“On the one hand I am very fascinated by pop culture and all its media and beautiful shiny, glossy, superficial photography and graphic design. On the other hand I wanna play with it, destroy and deconstruct it.” Beni Bischof’s work is often chaotic and funny—sometimes disturbing.

In a new show at Plus-One Gallery in Antwerp, Bischof is exhibiting a series of watercolour works created whilst watching Rambo, First Blood Part II (1985) and Disney’s Bambi (1942) on repeat. The resulting works dip in and out of abstraction and cartoonish figuration, watery scenes of cinematic drama.

Why place imagery from these two films alongside each other?

First I processed Rambo, First Blood Part II with Silvester Stallone. Then a year later I did Bambi. I chose these movies because they are kind of iconic, inspiring visually and content-wise. I was fascinated by Rambo because of its ridiculous and exaggerated visual and dialogical appearance. I loved the subtitles. Then I chose Bambi because of its naive idea, vibes and visual Disney cliches. But then I noticed that it’s a very sad movie, actually a kind of horror movie. This is where the two movies have a common ground. Death; the fight for survival. 

The two movies have a very different aura. The movies were catalysts for the paintings. Colour, shape and especially text, words and signs were reflected in the painting. The idea was not to illustrate the movie. The aquarelles match very well because I painted them.

I want to do three or five movies like this. The idea is to work on a series of iconic American movies and make a book of each with Nieves.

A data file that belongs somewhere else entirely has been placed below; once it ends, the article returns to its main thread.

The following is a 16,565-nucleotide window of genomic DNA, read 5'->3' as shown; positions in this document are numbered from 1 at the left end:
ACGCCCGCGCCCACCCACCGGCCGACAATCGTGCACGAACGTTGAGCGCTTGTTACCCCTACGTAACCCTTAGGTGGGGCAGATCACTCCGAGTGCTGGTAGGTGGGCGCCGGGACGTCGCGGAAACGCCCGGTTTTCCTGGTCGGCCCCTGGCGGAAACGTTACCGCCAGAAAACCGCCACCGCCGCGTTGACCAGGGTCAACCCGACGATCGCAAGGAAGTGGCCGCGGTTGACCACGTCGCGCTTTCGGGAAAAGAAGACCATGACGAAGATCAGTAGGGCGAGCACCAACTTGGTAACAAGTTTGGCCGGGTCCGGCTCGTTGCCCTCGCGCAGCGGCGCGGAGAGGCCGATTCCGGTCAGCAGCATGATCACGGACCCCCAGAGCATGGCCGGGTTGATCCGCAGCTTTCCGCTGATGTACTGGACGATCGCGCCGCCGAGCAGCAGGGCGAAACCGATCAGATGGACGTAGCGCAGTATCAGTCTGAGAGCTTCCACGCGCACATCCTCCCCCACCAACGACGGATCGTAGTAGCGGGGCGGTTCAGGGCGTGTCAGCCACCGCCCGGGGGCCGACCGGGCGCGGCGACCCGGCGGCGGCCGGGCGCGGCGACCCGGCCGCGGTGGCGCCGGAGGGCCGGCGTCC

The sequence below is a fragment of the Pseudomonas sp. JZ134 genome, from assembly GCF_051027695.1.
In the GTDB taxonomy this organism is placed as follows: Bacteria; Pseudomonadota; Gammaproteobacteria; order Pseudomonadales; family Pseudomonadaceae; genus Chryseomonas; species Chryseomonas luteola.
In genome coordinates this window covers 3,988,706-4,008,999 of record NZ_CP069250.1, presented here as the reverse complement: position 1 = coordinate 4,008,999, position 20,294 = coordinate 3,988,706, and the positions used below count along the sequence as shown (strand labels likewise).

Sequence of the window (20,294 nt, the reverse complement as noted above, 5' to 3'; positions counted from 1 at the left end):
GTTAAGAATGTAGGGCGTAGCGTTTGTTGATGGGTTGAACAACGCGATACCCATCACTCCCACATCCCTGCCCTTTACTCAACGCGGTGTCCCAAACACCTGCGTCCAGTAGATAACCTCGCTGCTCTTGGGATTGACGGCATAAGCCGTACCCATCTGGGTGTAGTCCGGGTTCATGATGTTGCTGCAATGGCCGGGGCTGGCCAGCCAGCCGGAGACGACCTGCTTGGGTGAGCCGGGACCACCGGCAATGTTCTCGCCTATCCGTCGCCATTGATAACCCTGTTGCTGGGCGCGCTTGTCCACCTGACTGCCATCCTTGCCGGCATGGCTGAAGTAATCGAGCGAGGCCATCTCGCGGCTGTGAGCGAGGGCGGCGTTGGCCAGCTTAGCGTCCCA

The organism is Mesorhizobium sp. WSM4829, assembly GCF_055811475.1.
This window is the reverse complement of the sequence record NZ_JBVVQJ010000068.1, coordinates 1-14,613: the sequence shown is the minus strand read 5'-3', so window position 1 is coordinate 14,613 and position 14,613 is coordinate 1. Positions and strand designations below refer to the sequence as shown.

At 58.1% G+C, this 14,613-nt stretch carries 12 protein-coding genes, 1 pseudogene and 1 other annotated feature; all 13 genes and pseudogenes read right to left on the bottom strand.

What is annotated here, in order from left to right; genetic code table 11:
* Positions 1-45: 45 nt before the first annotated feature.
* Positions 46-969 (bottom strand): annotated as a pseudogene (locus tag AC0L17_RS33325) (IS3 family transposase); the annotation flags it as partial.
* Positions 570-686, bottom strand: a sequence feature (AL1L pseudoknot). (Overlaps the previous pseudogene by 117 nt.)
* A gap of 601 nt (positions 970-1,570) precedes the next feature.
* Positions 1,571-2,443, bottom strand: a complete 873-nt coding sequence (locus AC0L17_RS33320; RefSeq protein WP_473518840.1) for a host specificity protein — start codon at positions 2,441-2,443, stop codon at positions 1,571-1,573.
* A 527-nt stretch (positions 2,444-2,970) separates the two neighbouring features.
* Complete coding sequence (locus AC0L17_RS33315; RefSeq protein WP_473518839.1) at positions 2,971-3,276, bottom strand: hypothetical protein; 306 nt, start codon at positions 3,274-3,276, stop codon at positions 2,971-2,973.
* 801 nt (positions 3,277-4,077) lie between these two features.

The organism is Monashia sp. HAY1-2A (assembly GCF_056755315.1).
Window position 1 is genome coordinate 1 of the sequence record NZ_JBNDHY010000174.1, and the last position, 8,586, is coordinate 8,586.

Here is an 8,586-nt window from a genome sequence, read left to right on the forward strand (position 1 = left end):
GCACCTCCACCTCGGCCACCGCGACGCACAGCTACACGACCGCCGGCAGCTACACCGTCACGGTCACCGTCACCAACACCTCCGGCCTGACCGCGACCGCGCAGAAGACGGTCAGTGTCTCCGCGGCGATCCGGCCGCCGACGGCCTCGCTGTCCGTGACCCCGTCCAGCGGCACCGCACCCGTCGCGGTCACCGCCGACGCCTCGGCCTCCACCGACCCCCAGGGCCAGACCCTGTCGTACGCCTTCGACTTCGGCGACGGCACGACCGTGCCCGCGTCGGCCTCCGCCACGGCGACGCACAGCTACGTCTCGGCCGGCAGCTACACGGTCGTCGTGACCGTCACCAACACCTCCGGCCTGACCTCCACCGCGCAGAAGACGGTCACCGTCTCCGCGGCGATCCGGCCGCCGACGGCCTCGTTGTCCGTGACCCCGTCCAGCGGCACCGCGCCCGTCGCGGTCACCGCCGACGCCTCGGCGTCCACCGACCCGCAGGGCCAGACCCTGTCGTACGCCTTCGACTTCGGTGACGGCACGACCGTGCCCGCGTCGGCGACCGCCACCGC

What kind of headspace did you get into whilst watching those films over and over again?

Whilst watching the movies I became an expert for a while. Not an expert in the story itself, but in certain scenes I was fascinated with and wanted to go deeper into. I didn’t watch the movie linearly, often I watched parts over and over again. Suddenly I discovered new elements I would include in my works. Some scenes I painted over and over until something independently originated. After weeks of watching, I almost hated the movies. But not the paintings.

  

Your practice is prolific and sprawling. How would you describe the way you work?

I often work in long series. I have to play with something. Material, style, media or content. I like trying out something I haven’t done before. I can’t curb my lust for creating things. I have to do it. My works are my friends.

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You have been appropriating pop culture imagery for a while, for example, magazine covers and advertising images in the series Meta-Fingers, as well as in many of your collages. Why is this kind of imagery such a pull for you?

Our environment is overfull with such images. It’s because this kind of imagery challenges me to comment. It’s a love-hate relationship. I grew up in the eighties and nineties and I loved my skateboard magazines and MTV and hated my sister’s fashion and teen magazines. On the one hand I am very fascinated by pop culture and all its media and beautiful shiny, glossy, superficial photography and graphic design. On the other hand I wanna play with it, destroy and deconstruct it. There are so many elements and subjects in it that I’m interested in.

Who did kill Bambi?

It’s a great song by the Sex Pistols or Tenpole Tudor. Interesting ridiculous voice, grotesque combination of voice and background melody. The harmless naive world of Disney animation and their orchestra sound get kind of shaken. 

 

Beni Bischof: We Must Go Deep Into The Forest

Until 20 January 2018 at Plus-One, Antwerp

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